There are several ways to rate a conference. Here is mine: How many time do you spend bored in the lobby/outside the conference and/or how often do you wish you were bored outside of the talk you're currently sitting in?
Looking at it from this angle, Jazoon is doing great. Go, guys, go!
The keynotes today was Eclipse Way to Jazz by Erich Gamma. It took me some time to figure out what Jazz actually is. There was no abstract and Erich rushed us through the talk. Apparently, it's a tool to design a software process in the Eclipse way: Help you to get your things done without getting in the way (at least as long as you can keep the pointy haired boss (PHB) away from it). This looks pretty promising, even for a process-hater like me (seen too many processes imposed by PHB's who think anything can be solved by micro-management) since it allows you to keep track of all the info (for example all bugs, the state of the current build(s), messages from team colleagues, your todo-list) in the IDE so you don't have to go back and forth between tools to keep track of all this non-coding work.
It's planned to be a commercial tool which is understandable but still a pity. OTOH, how many OSS projects need to keep a schedule? Some part might be available for free but not Open Source. We'll see. I was impressed with the UI which looks pretty slick for a Java app, even when using SWT and forms.
Next in my schedule was of course "Why can Groovy succeed?" held by Mike Müller. Many nice arguments but I was missing the main point: Groovy (or any other language or Java library or whatever) will succeed as soon as one of the main players (IBM, Sun, etc.) adopts it. Large customers (= those who pay bills which get converted into developer paychecks in turn) will not adopt anything that isn't backed by big companies. I've heard that "Oracle backs Groovy and Grails" which is promising but, despite Larry being one of the richest men in the world, well, Oracle is not IBM. I don't want to be the bad guy here but ... well ... let me put it this way: If you plan to buy a new telephone, are you going to ask your plumber which brand you should get?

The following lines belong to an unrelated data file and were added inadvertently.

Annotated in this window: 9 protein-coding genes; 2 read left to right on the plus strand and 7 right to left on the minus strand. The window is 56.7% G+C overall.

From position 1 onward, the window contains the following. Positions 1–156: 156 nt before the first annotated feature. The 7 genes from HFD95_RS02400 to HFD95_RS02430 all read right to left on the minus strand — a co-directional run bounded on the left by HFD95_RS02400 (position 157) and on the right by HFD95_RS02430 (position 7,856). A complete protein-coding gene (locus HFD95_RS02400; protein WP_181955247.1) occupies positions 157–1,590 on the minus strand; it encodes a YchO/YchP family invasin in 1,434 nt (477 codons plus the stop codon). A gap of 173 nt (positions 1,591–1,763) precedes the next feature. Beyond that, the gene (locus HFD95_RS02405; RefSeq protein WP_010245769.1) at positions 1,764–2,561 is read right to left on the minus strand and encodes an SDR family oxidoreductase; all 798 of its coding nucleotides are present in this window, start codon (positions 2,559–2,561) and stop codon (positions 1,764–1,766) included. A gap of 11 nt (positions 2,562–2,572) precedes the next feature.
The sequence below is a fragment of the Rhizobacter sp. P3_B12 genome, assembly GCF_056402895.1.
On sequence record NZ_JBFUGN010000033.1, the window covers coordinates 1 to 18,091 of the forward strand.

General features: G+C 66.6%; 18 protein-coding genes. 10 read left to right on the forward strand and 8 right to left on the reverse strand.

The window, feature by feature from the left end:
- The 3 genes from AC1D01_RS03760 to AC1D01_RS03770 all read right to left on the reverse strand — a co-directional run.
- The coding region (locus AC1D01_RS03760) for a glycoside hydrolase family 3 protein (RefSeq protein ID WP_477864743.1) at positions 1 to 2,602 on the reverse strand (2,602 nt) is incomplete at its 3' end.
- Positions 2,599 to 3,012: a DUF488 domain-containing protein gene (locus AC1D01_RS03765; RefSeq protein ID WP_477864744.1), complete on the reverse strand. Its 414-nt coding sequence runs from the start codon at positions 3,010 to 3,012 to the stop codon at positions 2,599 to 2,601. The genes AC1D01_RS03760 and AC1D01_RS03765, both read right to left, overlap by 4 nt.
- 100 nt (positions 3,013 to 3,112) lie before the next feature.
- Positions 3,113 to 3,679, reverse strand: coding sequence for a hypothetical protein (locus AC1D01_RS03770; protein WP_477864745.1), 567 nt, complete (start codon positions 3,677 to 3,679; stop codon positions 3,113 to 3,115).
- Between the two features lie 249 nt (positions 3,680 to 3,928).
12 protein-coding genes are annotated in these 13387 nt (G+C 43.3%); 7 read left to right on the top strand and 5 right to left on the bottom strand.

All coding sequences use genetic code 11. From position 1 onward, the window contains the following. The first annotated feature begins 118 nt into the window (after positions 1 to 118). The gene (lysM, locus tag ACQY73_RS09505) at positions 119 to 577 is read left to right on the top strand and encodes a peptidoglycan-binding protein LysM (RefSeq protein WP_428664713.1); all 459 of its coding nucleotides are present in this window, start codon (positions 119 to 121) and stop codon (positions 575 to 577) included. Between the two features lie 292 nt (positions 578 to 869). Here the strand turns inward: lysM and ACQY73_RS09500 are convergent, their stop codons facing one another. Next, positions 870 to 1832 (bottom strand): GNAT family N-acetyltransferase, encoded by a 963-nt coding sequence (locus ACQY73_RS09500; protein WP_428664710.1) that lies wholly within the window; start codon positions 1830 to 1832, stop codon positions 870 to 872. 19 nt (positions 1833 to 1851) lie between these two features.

Sun's support is half-hearted at best ("We don't care which language it is as long as it runs on the Java VM"). Let's see if IBM can afford to spare some attention. If you want to learn more about Oracle's stance, here is a press release. Good luck to them.
Next, JavaFX. I'm someone with broad interests and I know a bit about design, too, and layout. For example, I know what a "river" is (when whitespace in adjacent lines creates verticals gaps in texts that irritate the eye) and I'm using TeX to layout my texts (which not only formats it nicely but also gives me feedback how "bad" a paragraph looks). When I first heard about JavaFX, it was just another UI description language. Oh bother. Instead of creating a good UI builder like Adobe's Flex 2, they created another programming language. And no, Matisse doesn't cut it. Matisse does Swing and a swing is something kids have in the backyard. It's a toy. In 2007, Swing UI elements still can't be connected to bean properties without the help of some extra library. In 3.3, Eclipse at least comes with the binding framework.
Back to JavaFX. Designers will never ever touch a text editor even if their lives depend on it! They use Photoshop or Illustrator or Flex. Tools that can do all kinds of amazing things with just using your mouse or *gasp* a pen tablet. Any software developers here? Who has a pen tablet attached to his computer? Ever used one? Forget about text editors. That's just like asking your boss: "Why don't you come to work with a VW Golf instead of your Lamborghini? I would feel much better!"